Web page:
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Table 2 Barriers to regionalization of adult critical care.

From: Perceived barriers to the regionalization of adult critical care in the United States: a qualitative preliminary study

Category Sub-category Illustrative quotes
Patient and Family Financial strain If you are asking someone to transfer a loved one four hours [away], and they choose to be with that loved one for weeks on end, there is an economic cost to that.
   The cost of having to drive 40–50 miles to a tertiary center could be a barrier.
  Personal strain To get to a place only to end up getting to another place that's further away I think adds a lot of emotional stress to family.
   Nobody wants their loved one a hundred miles away, particularly when they're sick.
Physician General agreement I think it would be very difficult to get rural pulmonologists and critical care physicians to participate.
   I think it is better to cultivate some of the services locally.
  Loss of income [They] stand to lose business. They don't want to lose the patients to the bigger hospitals.
   Everybody wants the payers; it's all money driven.
  Loss of autonomy [Physicians will be] concerned that if they give up their patients they will never get them back.
   They like to take care of their patients no matter what.
Source hospital Loss of income If they took all of our sick patients it could be devastating to our facility.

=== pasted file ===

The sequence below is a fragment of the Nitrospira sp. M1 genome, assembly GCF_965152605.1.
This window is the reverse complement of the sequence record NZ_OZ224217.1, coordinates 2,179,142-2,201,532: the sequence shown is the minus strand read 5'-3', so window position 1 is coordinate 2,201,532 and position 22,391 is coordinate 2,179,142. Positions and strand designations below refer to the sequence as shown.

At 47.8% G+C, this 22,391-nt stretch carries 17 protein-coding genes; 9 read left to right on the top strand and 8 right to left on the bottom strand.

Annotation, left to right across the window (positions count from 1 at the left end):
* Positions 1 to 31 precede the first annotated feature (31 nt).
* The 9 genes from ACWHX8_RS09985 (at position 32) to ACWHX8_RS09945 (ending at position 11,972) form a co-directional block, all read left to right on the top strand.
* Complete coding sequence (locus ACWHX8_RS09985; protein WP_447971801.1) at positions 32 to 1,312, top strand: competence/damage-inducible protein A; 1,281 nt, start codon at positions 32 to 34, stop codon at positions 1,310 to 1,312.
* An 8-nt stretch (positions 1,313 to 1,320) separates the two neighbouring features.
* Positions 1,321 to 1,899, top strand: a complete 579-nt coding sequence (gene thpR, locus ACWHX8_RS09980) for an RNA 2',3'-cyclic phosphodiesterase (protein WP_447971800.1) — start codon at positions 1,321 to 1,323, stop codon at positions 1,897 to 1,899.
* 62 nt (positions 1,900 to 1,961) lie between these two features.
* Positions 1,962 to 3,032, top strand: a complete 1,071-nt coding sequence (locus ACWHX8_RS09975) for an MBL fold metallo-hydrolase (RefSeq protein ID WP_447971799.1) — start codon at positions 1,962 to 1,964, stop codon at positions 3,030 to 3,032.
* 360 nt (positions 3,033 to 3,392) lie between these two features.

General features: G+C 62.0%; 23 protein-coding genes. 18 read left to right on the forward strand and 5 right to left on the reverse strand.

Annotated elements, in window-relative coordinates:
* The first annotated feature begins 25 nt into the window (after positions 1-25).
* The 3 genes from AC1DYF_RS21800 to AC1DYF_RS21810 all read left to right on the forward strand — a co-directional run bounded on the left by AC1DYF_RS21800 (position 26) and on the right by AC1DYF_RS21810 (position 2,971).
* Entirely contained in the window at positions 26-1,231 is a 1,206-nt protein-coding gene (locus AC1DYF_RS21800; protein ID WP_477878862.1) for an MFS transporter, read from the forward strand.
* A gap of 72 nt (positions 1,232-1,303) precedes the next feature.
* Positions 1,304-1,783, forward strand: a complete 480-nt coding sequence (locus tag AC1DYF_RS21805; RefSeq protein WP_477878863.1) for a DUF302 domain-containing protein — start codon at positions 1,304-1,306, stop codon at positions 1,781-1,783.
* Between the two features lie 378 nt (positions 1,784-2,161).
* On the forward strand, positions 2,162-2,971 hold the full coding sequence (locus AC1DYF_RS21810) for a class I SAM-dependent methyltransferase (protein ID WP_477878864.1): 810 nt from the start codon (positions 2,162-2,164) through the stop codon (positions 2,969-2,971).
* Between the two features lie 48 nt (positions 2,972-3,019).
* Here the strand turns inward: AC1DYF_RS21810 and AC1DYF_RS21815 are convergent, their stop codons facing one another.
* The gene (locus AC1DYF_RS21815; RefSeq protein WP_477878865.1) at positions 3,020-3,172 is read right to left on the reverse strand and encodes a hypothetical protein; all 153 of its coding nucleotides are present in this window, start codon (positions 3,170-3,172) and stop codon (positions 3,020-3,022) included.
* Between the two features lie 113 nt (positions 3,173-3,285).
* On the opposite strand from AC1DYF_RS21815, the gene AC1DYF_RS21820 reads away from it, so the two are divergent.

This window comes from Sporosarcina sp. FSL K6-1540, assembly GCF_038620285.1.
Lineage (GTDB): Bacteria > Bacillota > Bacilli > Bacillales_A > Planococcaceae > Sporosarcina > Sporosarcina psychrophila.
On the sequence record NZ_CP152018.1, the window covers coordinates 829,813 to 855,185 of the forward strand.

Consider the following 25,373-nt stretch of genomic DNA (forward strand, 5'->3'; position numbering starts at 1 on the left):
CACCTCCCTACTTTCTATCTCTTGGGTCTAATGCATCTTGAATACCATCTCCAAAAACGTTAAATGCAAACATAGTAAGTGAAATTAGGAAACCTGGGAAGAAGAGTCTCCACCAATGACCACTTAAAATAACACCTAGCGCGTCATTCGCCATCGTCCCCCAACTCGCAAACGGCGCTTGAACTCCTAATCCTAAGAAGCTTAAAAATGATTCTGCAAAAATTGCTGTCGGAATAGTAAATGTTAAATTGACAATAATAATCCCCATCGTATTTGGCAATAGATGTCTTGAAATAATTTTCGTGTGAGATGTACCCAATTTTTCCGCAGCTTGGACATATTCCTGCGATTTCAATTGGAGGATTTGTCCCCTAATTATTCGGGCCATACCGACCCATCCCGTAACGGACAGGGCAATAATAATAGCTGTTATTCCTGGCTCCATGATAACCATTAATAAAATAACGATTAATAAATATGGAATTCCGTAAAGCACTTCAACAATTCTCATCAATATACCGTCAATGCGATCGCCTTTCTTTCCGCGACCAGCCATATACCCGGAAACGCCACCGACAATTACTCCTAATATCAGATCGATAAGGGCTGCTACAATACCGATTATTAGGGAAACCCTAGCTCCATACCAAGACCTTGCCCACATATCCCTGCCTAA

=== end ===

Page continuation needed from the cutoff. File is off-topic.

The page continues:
Patients equals volume equals financial viability.
  Loss of care capacity If they took away all our sick patients, we would become a fairly useless institution.
   It will lower the variety of care a nurse is exposed to and therefore they will have less growth potential in technology.
Destination hospital Overwhelmed resources We're full all the time with what we've got.
   Nobody is equipped to handle that. We have trouble getting people in. Who's going to take those patients?
   Large facilities already divert patients regularly.
  Cost and reimbursement Sometimes when you get the acutely ill in the ICU, they are coming with no insurance.
   Hospitals...have the potential for a great deal of financial woe, inheriting all the patients that might come to them for critical care without any reimbursement.
System Regulation Lack of authority to do any of this.
   I can't envision a central triage system that would work without controversy.
  Cost and cost-effectiveness Cost is going to be a huge barrier.
   Need to find out whether the outcome justifies the expense.
  Limited staffing We basically cannot use all of our beds because of our nursing situation.
  Triage and infrastructure The infrastructure is not there to do this.
   It would be hard to make the call quickly regarding where the patient should go.
   There would have to be additional [ambulance] rigs put into play so we're not missing the 911 calls.